One of the most important things to keep in mind during your pregnancy is your health. You are now living for two, which means that your lifestyle choices are more important now than ever. This is a great motivator to start healthy habits, and take time just for yourself. A healthy lifestyle encompasses more than a good diet and activity – you need to monitor sleep patterns, emotions, and most importantly, the environment you’re giving your baby in which to develop. A happy mom makes for a healthy baby.
Maintain a regular sleep and rest cycle
Your body is working extra hard to provide for your baby. The digestive system is feeding two people, the nervous system is taking in extrasensory information to keep your body in-check with the environment, and your muscular and skeletal systems are adapting to the shift in movement and body shape. The change in body function is very similar to lifting weights, except you’re doing it all day! Therefore, it’s crucial to give yourself plenty of breaks throughout the day, and to create a nighttime environment that encourages deep sleep. Stay away from electronics an hour or so before bed, and allow yourself to relax in the evenings so you get the most out of your sleep cycle.
Choose your healthy diet
A healthy diet really depends on your body chemistry, and what stage of pregnancy you’re in. As a general rule of thumb, stick to eating ample portions of fruits and vegetables, whole grains, plenty of proteins from fresh meat, nuts, and legumes, as well as your healthy fats from natural oils and dairy. Pregnancy cravings will likely occur sporadically, so don’t limit yourself too much. If you maintain a diet of mostly natural, whole foods, with a mix of treats and comfort foods, you will feel great both physically and mentally. Ask your doctor for a recommended meal plan, but feel free to accommodate it to your needs. You’ll know what’s best based on the signals your body gives you.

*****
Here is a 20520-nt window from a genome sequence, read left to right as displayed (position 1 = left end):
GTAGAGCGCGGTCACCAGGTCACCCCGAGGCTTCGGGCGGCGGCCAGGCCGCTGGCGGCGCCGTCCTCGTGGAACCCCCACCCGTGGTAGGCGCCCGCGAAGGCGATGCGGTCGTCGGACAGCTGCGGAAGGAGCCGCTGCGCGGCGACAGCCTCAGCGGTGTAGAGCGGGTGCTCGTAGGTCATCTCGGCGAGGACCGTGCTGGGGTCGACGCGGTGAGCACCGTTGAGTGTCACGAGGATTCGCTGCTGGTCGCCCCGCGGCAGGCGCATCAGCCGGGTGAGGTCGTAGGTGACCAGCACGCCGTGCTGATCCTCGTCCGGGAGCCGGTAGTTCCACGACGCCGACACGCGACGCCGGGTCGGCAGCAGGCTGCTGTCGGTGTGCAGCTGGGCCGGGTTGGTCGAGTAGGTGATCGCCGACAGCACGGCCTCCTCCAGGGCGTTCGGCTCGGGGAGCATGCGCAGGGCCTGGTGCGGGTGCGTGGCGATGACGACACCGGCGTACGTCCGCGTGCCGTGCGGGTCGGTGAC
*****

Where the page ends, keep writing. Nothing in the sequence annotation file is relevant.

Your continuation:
Deal with fatigue, pain, and mood swings through activity
Many women become frustrated because they cannot do some of the things they used to do before pregnancy. Physical restriction can leave you feeling tired, sore, and grumpy. While resting is essential to your body’s daily recovery, don’t feel like you can’t maintain an active lifestyle. Fatigue can be caused by boredom, so make an effort to keep up your hobbies (those that are not physically strenuous, of course). Muscle pain and weakness can often be cured by taking a short walk, or going through a sequence of restorative stretches. Mood swings are also attributed to mental frustration as well as hormones. Put that negative energy towards something productive, like a simple hand craft or diving into a new book. Mental activity alleviates these symptoms as effectively as physical activity.
Take your recommended vitamins
Your doctor will prescribe or at least recommend some multivitamins specialized for women’s health and pregnancy. Prenatal vitamins include supplementation of your daily requirements for folic acid (prevents birth defects), calcium (for your bone density and your baby’s skeletal development), and iron (for thyroid health and fetal growth). Depending on how much omega-3, vitamins and electrolytes you typically absorb through food, your doctor may advise for additional supplements. There are plenty of options to choose from and buy the right vitamins for your body and budget. For your vitamins to be most effective, make sure you’re drinking plenty of water, and have substantial fiber intake in your regular diet.
Aside from these four elements of your health, just treat yourself to the little things. A happy and contented mental disposition will do wonders for your physical health. While pregnancy can be stressful, it can be managed as long as you remember that you come